var deserializedData = await JsonSerializer.DeserializeAsync<IEnumerable<Data>>(memStream);
    return deserializedData;

public async Task TestDeserializeAsyncEnumerable()
    await foreach (var item in DeserializeWithStreaming().TakeWhile(x => x.Id < DATA_TO_COMSUME))
        // DoSomeWork

public async IAsyncEnumerable<Data> DeserializeWithStreaming()
    using var memStream = new MemoryStream(Encoding.UTF8.GetBytes(serializedString));
    await foreach(var item in  JsonSerializer.DeserializeAsyncEnumerable<Data>(memStream))
        yield return item;

Scenario 1 : Consuming only first 20% of the JSON Data

The first scenario we need to consider is when only a fairly small amount of the JSON data is consumed, say the first 20% of the data. While Deserialize<T> and DeserializeAsync would need to deserialize the entire JSON, even if the client would consume only the first 20% of that data, on other hand, DeserializeAsyncEnumerable would deserialize on-demand. This is evident in the benchmark results as well, where the performance of the DeserializeAsyncEnumerable is almost 3 times better.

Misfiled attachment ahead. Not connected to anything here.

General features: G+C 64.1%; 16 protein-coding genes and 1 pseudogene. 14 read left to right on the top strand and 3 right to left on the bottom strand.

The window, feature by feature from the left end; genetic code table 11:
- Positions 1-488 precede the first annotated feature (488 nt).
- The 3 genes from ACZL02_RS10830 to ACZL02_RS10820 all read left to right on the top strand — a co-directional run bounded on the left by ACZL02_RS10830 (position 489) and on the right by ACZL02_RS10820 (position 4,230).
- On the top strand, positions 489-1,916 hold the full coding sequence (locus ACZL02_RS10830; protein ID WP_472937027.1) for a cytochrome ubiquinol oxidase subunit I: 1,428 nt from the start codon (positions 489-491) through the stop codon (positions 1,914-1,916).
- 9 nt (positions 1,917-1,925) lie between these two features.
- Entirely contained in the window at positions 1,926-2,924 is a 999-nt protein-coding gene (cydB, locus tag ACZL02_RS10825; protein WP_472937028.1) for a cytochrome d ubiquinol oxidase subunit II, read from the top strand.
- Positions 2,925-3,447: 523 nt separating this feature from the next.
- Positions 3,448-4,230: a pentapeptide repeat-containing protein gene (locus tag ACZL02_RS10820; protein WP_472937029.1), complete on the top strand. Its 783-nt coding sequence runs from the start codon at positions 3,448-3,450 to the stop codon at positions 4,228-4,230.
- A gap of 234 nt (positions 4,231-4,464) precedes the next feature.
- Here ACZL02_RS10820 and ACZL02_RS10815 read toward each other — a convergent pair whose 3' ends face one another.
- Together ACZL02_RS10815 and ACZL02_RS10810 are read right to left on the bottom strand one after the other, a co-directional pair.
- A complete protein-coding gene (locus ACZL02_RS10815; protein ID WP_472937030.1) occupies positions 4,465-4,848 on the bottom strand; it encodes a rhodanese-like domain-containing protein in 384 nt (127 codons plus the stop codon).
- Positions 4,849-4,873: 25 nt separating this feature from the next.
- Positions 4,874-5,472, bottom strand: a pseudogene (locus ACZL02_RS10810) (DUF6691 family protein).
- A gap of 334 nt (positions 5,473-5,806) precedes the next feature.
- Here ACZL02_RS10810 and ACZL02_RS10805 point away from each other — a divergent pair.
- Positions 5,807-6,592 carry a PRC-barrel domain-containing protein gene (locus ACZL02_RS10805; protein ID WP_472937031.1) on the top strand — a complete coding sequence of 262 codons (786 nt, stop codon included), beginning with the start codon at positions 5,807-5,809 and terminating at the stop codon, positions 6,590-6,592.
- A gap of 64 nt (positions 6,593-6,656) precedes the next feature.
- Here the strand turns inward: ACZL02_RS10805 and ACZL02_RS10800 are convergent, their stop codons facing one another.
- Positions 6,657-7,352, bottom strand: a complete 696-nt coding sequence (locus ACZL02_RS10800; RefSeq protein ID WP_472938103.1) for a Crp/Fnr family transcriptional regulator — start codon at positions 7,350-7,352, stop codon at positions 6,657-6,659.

TestDeseriliaze4.810 ms0.0952 ms0.2573 ms
TestDeseriliazeAsync5.166 ms0.1008 ms0.1161 ms
TestDeserializeAsyncEnumerable1.531 ms0.0305 ms0.0825 ms

Scenario 2: Consuming about 80% of the JSON Data

In the second scenario, we will consider when the client consume 80% of data. As one could assume, the now a larger part of JSON data has to be consumed and hence the performance margin decreases.

TestDeseriliaze4.960 ms0.0974 ms0.1877 ms
TestDeseriliazeAsync5.238 ms0.0997 ms0.1297 ms
TestDeserializeAsyncEnumerable4.851 ms0.0859 ms0.0804 ms